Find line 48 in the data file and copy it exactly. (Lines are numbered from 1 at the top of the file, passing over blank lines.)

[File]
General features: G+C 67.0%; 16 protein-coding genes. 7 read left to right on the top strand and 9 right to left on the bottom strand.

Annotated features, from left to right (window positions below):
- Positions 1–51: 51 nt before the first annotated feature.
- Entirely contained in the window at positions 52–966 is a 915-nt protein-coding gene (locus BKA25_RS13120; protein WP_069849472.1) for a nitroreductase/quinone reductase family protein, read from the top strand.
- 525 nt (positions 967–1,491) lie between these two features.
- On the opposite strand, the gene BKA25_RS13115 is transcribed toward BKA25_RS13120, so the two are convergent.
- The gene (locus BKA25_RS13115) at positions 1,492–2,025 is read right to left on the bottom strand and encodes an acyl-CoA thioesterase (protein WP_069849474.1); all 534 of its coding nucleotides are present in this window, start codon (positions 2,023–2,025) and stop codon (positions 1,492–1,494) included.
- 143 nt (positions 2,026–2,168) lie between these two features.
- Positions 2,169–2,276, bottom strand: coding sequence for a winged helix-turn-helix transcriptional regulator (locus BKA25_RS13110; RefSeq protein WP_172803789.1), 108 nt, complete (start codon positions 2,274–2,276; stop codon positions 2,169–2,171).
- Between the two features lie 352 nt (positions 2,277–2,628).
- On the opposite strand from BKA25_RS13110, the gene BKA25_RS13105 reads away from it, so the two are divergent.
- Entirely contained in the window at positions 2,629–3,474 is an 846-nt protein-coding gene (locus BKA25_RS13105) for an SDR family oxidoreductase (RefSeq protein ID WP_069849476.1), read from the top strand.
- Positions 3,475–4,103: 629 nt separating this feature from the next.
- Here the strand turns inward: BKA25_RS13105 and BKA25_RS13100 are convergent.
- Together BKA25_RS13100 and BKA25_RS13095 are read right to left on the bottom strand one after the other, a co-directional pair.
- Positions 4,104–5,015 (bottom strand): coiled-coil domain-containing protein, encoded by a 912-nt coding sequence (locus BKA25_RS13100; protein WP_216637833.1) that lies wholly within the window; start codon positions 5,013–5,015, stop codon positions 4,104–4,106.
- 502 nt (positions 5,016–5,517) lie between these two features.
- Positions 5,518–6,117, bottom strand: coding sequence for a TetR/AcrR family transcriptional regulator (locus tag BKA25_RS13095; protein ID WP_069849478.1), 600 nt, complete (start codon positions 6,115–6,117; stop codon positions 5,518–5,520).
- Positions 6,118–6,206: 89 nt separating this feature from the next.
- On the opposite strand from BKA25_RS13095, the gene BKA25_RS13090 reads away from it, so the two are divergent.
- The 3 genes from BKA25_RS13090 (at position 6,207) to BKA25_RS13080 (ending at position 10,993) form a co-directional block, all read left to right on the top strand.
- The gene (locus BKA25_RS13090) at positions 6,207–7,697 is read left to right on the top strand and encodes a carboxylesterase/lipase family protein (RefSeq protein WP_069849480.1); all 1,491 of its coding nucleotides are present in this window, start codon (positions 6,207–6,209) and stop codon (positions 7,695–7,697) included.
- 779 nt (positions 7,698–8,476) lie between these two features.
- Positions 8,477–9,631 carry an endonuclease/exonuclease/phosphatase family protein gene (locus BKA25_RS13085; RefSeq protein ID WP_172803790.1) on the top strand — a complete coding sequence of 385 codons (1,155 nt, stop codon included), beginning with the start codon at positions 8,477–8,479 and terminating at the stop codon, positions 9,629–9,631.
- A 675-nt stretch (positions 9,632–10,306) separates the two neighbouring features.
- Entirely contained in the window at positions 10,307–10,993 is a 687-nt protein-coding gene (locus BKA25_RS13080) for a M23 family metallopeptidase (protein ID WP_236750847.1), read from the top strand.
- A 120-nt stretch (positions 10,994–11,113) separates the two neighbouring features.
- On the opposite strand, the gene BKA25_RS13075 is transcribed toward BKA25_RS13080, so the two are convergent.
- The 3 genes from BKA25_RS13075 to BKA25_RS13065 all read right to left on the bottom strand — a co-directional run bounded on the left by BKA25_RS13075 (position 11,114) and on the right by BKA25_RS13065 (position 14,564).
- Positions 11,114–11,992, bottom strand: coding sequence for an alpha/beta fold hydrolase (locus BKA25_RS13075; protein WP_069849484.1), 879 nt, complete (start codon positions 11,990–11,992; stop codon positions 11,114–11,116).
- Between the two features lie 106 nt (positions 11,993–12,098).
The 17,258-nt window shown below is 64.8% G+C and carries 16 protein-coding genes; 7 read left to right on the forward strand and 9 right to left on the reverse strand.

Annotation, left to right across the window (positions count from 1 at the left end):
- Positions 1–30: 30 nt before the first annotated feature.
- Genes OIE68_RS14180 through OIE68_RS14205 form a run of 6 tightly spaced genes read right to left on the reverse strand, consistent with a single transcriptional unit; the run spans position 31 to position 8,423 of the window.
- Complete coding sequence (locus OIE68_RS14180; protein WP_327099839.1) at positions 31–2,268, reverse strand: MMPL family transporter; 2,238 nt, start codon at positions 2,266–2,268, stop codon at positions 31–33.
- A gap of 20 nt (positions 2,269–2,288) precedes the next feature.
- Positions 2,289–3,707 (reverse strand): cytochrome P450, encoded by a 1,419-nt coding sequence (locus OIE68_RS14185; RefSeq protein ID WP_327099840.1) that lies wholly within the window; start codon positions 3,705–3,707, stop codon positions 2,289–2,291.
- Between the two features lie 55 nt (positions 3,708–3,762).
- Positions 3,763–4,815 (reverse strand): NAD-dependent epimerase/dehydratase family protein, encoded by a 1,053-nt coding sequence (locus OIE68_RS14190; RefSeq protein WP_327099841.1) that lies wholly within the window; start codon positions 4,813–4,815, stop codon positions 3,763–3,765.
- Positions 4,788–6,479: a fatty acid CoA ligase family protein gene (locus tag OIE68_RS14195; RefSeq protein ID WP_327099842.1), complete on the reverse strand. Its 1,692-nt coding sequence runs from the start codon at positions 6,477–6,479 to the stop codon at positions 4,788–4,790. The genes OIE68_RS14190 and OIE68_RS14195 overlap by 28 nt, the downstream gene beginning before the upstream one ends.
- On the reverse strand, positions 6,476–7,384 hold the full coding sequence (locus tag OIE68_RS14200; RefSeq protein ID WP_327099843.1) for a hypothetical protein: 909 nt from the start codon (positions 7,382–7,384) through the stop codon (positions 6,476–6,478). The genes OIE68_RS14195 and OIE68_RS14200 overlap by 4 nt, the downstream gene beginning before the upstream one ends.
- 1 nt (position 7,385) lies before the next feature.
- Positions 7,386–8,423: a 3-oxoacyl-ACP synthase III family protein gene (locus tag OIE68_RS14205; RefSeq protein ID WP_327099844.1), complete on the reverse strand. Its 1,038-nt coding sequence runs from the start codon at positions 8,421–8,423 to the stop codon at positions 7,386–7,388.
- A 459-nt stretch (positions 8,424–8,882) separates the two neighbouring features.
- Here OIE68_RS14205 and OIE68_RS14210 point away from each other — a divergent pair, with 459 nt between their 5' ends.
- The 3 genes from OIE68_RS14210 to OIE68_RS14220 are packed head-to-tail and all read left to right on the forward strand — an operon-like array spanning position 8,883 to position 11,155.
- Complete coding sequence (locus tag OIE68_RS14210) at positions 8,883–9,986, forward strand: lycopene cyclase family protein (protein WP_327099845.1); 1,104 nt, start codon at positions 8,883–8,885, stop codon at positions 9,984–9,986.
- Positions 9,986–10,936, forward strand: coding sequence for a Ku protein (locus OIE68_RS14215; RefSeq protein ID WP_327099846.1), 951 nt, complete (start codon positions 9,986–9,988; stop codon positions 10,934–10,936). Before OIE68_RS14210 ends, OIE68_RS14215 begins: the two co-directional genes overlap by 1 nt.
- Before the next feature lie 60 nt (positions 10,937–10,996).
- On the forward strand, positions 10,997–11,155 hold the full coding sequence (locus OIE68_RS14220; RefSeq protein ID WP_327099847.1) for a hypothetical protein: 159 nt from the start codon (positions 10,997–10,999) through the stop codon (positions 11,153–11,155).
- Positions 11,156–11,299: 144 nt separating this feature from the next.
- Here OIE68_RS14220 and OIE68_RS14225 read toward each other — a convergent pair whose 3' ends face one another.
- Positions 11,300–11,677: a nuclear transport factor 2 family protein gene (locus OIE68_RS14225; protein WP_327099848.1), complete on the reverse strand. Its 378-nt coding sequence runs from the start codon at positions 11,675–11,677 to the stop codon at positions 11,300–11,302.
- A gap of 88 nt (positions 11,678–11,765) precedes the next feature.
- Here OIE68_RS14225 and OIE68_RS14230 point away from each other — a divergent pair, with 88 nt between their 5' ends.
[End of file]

- Complete coding sequence (locus tag OIE68_RS14210) at positions 8,883–9,986, forward strand: lycopene cyclase family protein (protein WP_327099845.1); 1,104 nt, start codon at positions 8,883–8,885, stop codon at positions 9,984–9,986.